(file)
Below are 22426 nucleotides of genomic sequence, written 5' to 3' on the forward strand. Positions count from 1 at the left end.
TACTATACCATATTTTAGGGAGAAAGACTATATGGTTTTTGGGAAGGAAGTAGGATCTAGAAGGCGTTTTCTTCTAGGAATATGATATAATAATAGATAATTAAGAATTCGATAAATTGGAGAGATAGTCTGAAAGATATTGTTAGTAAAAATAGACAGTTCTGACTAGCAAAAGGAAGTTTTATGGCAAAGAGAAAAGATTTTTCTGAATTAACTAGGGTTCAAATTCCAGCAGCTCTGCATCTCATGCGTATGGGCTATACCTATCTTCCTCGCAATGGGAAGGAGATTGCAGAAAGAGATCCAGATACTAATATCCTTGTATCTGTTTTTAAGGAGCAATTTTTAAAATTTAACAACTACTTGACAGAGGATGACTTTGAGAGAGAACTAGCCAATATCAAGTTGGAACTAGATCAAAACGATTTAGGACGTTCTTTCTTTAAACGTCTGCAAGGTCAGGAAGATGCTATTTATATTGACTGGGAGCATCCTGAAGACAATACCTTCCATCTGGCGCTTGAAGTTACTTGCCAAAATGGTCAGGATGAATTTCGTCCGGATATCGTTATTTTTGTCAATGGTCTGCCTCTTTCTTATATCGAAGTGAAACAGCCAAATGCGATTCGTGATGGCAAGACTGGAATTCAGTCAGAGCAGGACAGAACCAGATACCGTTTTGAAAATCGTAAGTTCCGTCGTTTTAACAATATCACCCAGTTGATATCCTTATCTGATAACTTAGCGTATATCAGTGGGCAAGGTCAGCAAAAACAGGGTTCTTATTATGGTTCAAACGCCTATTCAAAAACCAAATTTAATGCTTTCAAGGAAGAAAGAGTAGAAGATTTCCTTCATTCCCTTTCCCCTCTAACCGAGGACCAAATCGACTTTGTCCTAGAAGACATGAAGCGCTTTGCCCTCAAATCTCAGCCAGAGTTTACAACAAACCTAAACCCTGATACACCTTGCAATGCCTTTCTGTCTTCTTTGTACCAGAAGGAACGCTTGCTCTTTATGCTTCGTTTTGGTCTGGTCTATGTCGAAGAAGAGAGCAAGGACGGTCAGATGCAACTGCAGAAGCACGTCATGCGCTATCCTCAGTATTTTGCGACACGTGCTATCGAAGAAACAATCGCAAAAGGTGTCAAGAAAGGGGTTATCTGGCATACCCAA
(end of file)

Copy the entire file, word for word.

Below are 22426 nucleotides of genomic sequence, written 5' to 3' on the forward strand. Positions count from 1 at the left end.
TACTATACCATATTTTAGGGAGAAAGACTATATGGTTTTTGGGAAGGAAGTAGGATCTAGAAGGCGTTTTCTTCTAGGAATATGATATAATAATAGATAATTAAGAATTCGATAAATTGGAGAGATAGTCTGAAAGATATTGTTAGTAAAAATAGACAGTTCTGACTAGCAAAAGGAAGTTTTATGGCAAAGAGAAAAGATTTTTCTGAATTAACTAGGGTTCAAATTCCAGCAGCTCTGCATCTCATGCGTATGGGCTATACCTATCTTCCTCGCAATGGGAAGGAGATTGCAGAAAGAGATCCAGATACTAATATCCTTGTATCTGTTTTTAAGGAGCAATTTTTAAAATTTAACAACTACTTGACAGAGGATGACTTTGAGAGAGAACTAGCCAATATCAAGTTGGAACTAGATCAAAACGATTTAGGACGTTCTTTCTTTAAACGTCTGCAAGGTCAGGAAGATGCTATTTATATTGACTGGGAGCATCCTGAAGACAATACCTTCCATCTGGCGCTTGAAGTTACTTGCCAAAATGGTCAGGATGAATTTCGTCCGGATATCGTTATTTTTGTCAATGGTCTGCCTCTTTCTTATATCGAAGTGAAACAGCCAAATGCGATTCGTGATGGCAAGACTGGAATTCAGTCAGAGCAGGACAGAACCAGATACCGTTTTGAAAATCGTAAGTTCCGTCGTTTTAACAATATCACCCAGTTGATATCCTTATCTGATAACTTAGCGTATATCAGTGGGCAAGGTCAGCAAAAACAGGGTTCTTATTATGGTTCAAACGCCTATTCAAAAACCAAATTTAATGCTTTCAAGGAAGAAAGAGTAGAAGATTTCCTTCATTCCCTTTCCCCTCTAACCGAGGACCAAATCGACTTTGTCCTAGAAGACATGAAGCGCTTTGCCCTCAAATCTCAGCCAGAGTTTACAACAAACCTAAACCCTGATACACCTTGCAATGCCTTTCTGTCTTCTTTGTACCAGAAGGAACGCTTGCTCTTTATGCTTCGTTTTGGTCTGGTCTATGTCGAAGAAGAGAGCAAGGACGGTCAGATGCAACTGCAGAAGCACGTCATGCGCTATCCTCAGTATTTTGCGACACGTGCTATCGAAGAAACAATCGCAAAAGGTGTCAAGAAAGGGGTTATCTGGCATACCCAA